Witch odd book will win this year?
Advanced research into concrete and a guide on how to divorce a witch are among the books in the running for one of the world's oddest literary prizes.
Readers will be asked to pick a winner in the Diagram Prize for Oddest Book Title of the Year 2014 from seven strange publications.
The first title on the short-list is Advanced Pavement Research: Selected, Peer Reviewed Papers From The 3rd International Conference On Concrete Pavements Design, Construction, And Rehabilitation.
It is up against Divorcing A Real Witch: For Pagans And The People That Used To Love Them; S trangers Have The Best Candy; T he Madwoman In The Volvo: My Year Of Raging Hormones and Nature's Nether Regions, which is described as a "fascinating history of the evolution of genitals".
Also nominated are The Ugly Wife Is A Treasure At Home and Where Do Camels Belong?.
The winner of the prize, set up in 1978 by two publishers as a way to pass the time at the Frankfurt Book Fair, is announced next month.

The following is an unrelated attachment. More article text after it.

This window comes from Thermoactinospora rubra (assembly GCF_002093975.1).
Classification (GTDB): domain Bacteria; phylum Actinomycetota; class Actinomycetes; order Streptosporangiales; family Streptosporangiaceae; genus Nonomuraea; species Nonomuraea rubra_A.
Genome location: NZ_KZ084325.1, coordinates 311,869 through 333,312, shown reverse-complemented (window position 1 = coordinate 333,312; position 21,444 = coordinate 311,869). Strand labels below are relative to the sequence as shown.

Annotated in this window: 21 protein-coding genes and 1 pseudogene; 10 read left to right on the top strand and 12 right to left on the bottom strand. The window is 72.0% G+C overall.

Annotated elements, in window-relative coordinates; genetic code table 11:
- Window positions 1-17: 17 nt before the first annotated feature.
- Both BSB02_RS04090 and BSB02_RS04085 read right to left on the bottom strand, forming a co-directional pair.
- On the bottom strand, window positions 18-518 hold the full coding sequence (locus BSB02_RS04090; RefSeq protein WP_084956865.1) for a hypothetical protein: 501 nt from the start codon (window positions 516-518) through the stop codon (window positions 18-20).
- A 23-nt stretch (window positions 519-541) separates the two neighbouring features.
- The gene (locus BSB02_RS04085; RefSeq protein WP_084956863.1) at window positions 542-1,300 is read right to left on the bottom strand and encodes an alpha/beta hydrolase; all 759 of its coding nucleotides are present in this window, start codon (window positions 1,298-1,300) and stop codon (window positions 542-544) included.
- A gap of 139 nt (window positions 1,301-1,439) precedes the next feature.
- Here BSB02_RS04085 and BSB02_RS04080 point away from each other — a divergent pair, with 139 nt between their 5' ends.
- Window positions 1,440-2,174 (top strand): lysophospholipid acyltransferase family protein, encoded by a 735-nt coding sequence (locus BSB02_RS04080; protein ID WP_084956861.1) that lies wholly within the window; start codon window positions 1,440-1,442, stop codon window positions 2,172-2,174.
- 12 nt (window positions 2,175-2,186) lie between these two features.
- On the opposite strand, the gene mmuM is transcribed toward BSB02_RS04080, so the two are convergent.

Features editor of The Bookseller Tom Tivnan, who organises the award, said the seven books were " unparalleled in their oddity".
He said: " The past year has been a bumper one for the peculiar, especially in the areas of relationships and science. Nature's Nether Regions is a long-overdue look at the genitals of the birds and bees (and everything in between), while Where Do Camels Belong? is the existential question that has plagued philosophers for centuries.
" This is one of the strongest years I have seen in more than three decades of administering the prize, which highlights the creme de la creme of unintentionally nonsensical, absurd and downright head-scratching titles."
The first Diagram Prize was awarded in 1978 to Proceedings Of The Second International Workshop On Nude Mice.
Other past winners include 1992's How To Avoid Huge Ships, 1996's Greek Rural Postmen And Their Cancellation Numbers, and 2012's Cooking With Poo.
There is no real prize, but the person who nominates the eventual winner is traditionally given a "passable bottle of claret".